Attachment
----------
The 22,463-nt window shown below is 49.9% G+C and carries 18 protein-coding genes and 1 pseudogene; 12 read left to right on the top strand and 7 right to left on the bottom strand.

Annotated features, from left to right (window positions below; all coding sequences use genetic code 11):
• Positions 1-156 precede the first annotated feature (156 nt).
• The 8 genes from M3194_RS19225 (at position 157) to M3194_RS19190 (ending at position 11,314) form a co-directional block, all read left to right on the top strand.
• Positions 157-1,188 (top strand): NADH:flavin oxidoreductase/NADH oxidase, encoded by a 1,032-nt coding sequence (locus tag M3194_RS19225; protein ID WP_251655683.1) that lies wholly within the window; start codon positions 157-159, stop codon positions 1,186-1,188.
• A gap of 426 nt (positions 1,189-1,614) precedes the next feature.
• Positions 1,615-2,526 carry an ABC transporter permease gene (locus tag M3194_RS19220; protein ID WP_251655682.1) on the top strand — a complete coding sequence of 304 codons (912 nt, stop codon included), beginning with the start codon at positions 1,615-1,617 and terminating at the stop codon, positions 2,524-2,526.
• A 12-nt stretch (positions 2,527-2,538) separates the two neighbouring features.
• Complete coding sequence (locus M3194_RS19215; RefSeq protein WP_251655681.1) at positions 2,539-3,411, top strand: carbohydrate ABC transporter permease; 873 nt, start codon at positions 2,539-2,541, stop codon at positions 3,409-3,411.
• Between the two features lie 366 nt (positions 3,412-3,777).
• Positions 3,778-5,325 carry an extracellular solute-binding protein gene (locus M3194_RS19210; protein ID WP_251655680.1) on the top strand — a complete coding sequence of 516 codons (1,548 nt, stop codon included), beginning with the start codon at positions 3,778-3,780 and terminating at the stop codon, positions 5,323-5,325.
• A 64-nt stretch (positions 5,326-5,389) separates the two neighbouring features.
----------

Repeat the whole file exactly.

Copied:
The 22,463-nt window shown below is 49.9% G+C and carries 18 protein-coding genes and 1 pseudogene; 12 read left to right on the top strand and 7 right to left on the bottom strand.

Annotated features, from left to right (window positions below; all coding sequences use genetic code 11):
• Positions 1-156 precede the first annotated feature (156 nt).
• The 8 genes from M3194_RS19225 (at position 157) to M3194_RS19190 (ending at position 11,314) form a co-directional block, all read left to right on the top strand.
• Positions 157-1,188 (top strand): NADH:flavin oxidoreductase/NADH oxidase, encoded by a 1,032-nt coding sequence (locus tag M3194_RS19225; protein ID WP_251655683.1) that lies wholly within the window; start codon positions 157-159, stop codon positions 1,186-1,188.
• A gap of 426 nt (positions 1,189-1,614) precedes the next feature.
• Positions 1,615-2,526 carry an ABC transporter permease gene (locus tag M3194_RS19220; protein ID WP_251655682.1) on the top strand — a complete coding sequence of 304 codons (912 nt, stop codon included), beginning with the start codon at positions 1,615-1,617 and terminating at the stop codon, positions 2,524-2,526.
• A 12-nt stretch (positions 2,527-2,538) separates the two neighbouring features.
• Complete coding sequence (locus M3194_RS19215; RefSeq protein WP_251655681.1) at positions 2,539-3,411, top strand: carbohydrate ABC transporter permease; 873 nt, start codon at positions 2,539-2,541, stop codon at positions 3,409-3,411.
• Between the two features lie 366 nt (positions 3,412-3,777).
• Positions 3,778-5,325 carry an extracellular solute-binding protein gene (locus M3194_RS19210; protein ID WP_251655680.1) on the top strand — a complete coding sequence of 516 codons (1,548 nt, stop codon included), beginning with the start codon at positions 3,778-3,780 and terminating at the stop codon, positions 5,323-5,325.
• A 64-nt stretch (positions 5,326-5,389) separates the two neighbouring features.